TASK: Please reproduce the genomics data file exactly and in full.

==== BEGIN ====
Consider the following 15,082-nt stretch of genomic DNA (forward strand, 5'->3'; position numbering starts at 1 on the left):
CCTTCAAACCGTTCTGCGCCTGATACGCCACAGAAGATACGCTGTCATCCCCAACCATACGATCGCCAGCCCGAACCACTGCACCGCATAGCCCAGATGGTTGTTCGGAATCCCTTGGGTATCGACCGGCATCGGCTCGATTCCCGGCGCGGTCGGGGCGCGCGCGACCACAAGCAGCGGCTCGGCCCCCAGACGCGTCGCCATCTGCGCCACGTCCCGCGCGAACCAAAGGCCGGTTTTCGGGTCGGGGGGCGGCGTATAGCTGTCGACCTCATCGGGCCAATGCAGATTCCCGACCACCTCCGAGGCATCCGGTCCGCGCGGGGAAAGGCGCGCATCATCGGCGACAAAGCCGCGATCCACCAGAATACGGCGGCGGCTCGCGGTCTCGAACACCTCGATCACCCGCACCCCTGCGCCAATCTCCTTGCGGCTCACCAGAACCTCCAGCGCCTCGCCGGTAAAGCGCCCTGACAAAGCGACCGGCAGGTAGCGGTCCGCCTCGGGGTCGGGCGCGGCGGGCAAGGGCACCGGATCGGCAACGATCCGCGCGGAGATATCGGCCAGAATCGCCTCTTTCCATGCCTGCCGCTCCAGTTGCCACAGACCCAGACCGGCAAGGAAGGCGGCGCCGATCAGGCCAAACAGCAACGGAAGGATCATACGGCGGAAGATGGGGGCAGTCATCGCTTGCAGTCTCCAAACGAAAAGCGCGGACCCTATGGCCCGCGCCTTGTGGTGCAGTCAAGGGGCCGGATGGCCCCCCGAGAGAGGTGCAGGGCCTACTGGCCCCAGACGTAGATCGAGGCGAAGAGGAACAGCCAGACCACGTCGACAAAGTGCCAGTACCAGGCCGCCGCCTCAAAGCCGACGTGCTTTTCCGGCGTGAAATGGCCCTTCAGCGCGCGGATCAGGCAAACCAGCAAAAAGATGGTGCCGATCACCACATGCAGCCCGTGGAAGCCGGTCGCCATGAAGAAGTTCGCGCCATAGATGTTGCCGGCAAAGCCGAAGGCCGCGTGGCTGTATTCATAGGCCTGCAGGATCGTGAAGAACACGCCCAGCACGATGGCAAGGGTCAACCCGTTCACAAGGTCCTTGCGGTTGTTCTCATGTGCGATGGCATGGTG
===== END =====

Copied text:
Consider the following 15,082-nt stretch of genomic DNA (forward strand, 5'->3'; position numbering starts at 1 on the left):
CCTTCAAACCGTTCTGCGCCTGATACGCCACAGAAGATACGCTGTCATCCCCAACCATACGATCGCCAGCCCGAACCACTGCACCGCATAGCCCAGATGGTTGTTCGGAATCCCTTGGGTATCGACCGGCATCGGCTCGATTCCCGGCGCGGTCGGGGCGCGCGCGACCACAAGCAGCGGCTCGGCCCCCAGACGCGTCGCCATCTGCGCCACGTCCCGCGCGAACCAAAGGCCGGTTTTCGGGTCGGGGGGCGGCGTATAGCTGTCGACCTCATCGGGCCAATGCAGATTCCCGACCACCTCCGAGGCATCCGGTCCGCGCGGGGAAAGGCGCGCATCATCGGCGACAAAGCCGCGATCCACCAGAATACGGCGGCGGCTCGCGGTCTCGAACACCTCGATCACCCGCACCCCTGCGCCAATCTCCTTGCGGCTCACCAGAACCTCCAGCGCCTCGCCGGTAAAGCGCCCTGACAAAGCGACCGGCAGGTAGCGGTCCGCCTCGGGGTCGGGCGCGGCGGGCAAGGGCACCGGATCGGCAACGATCCGCGCGGAGATATCGGCCAGAATCGCCTCTTTCCATGCCTGCCGCTCCAGTTGCCACAGACCCAGACCGGCAAGGAAGGCGGCGCCGATCAGGCCAAACAGCAACGGAAGGATCATACGGCGGAAGATGGGGGCAGTCATCGCTTGCAGTCTCCAAACGAAAAGCGCGGACCCTATGGCCCGCGCCTTGTGGTGCAGTCAAGGGGCCGGATGGCCCCCCGAGAGAGGTGCAGGGCCTACTGGCCCCAGACGTAGATCGAGGCGAAGAGGAACAGCCAGACCACGTCGACAAAGTGCCAGTACCAGGCCGCCGCCTCAAAGCCGACGTGCTTTTCCGGCGTGAAATGGCCCTTCAGCGCGCGGATCAGGCAAACCAGCAAAAAGATGGTGCCGATCACCACATGCAGCCCGTGGAAGCCGGTCGCCATGAAGAAGTTCGCGCCATAGATGTTGCCGGCAAAGCCGAAGGCCGCGTGGCTGTATTCATAGGCCTGCAGGATCGTGAAGAACACGCCCAGCACGATGGCAAGGGTCAACCCGTTCACAAGGTCCTTGCGGTTGTTCTCATGTGCGATGGCATGGTG